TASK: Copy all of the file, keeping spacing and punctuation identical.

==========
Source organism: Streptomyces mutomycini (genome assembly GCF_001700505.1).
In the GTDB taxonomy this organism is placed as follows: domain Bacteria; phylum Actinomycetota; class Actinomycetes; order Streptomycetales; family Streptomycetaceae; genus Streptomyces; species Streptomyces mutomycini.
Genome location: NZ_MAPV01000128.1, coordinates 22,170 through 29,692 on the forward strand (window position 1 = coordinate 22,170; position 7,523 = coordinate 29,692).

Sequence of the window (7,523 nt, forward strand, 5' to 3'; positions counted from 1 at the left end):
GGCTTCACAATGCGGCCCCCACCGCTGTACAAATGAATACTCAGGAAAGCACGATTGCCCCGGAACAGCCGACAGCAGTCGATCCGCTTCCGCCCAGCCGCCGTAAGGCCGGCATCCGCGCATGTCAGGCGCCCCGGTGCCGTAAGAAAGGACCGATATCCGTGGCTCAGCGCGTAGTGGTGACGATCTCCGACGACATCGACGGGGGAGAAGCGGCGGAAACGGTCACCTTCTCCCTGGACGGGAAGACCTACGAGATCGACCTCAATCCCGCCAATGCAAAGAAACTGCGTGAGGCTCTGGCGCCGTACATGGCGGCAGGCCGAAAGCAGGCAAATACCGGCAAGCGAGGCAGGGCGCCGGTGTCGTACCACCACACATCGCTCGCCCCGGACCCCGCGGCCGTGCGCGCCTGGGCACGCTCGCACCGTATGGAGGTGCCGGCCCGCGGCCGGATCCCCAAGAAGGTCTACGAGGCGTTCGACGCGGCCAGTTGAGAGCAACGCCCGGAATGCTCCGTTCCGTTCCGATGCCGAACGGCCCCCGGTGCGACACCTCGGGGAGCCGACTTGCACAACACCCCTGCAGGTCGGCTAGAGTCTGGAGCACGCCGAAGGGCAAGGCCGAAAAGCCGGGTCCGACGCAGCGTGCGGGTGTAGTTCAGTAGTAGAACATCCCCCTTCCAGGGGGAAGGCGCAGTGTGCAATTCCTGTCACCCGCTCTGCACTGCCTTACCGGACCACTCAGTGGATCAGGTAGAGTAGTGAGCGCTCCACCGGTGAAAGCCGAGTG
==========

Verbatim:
Source organism: Streptomyces mutomycini (genome assembly GCF_001700505.1).
In the GTDB taxonomy this organism is placed as follows: domain Bacteria; phylum Actinomycetota; class Actinomycetes; order Streptomycetales; family Streptomycetaceae; genus Streptomyces; species Streptomyces mutomycini.
Genome location: NZ_MAPV01000128.1, coordinates 22,170 through 29,692 on the forward strand (window position 1 = coordinate 22,170; position 7,523 = coordinate 29,692).

Sequence of the window (7,523 nt, forward strand, 5' to 3'; positions counted from 1 at the left end):
GGCTTCACAATGCGGCCCCCACCGCTGTACAAATGAATACTCAGGAAAGCACGATTGCCCCGGAACAGCCGACAGCAGTCGATCCGCTTCCGCCCAGCCGCCGTAAGGCCGGCATCCGCGCATGTCAGGCGCCCCGGTGCCGTAAGAAAGGACCGATATCCGTGGCTCAGCGCGTAGTGGTGACGATCTCCGACGACATCGACGGGGGAGAAGCGGCGGAAACGGTCACCTTCTCCCTGGACGGGAAGACCTACGAGATCGACCTCAATCCCGCCAATGCAAAGAAACTGCGTGAGGCTCTGGCGCCGTACATGGCGGCAGGCCGAAAGCAGGCAAATACCGGCAAGCGAGGCAGGGCGCCGGTGTCGTACCACCACACATCGCTCGCCCCGGACCCCGCGGCCGTGCGCGCCTGGGCACGCTCGCACCGTATGGAGGTGCCGGCCCGCGGCCGGATCCCCAAGAAGGTCTACGAGGCGTTCGACGCGGCCAGTTGAGAGCAACGCCCGGAATGCTCCGTTCCGTTCCGATGCCGAACGGCCCCCGGTGCGACACCTCGGGGAGCCGACTTGCACAACACCCCTGCAGGTCGGCTAGAGTCTGGAGCACGCCGAAGGGCAAGGCCGAAAAGCCGGGTCCGACGCAGCGTGCGGGTGTAGTTCAGTAGTAGAACATCCCCCTTCCAGGGGGAAGGCGCAGTGTGCAATTCCTGTCACCCGCTCTGCACTGCCTTACCGGACCACTCAGTGGATCAGGTAGAGTAGTGAGCGCTCCACCGGTGAAAGCCGAGTG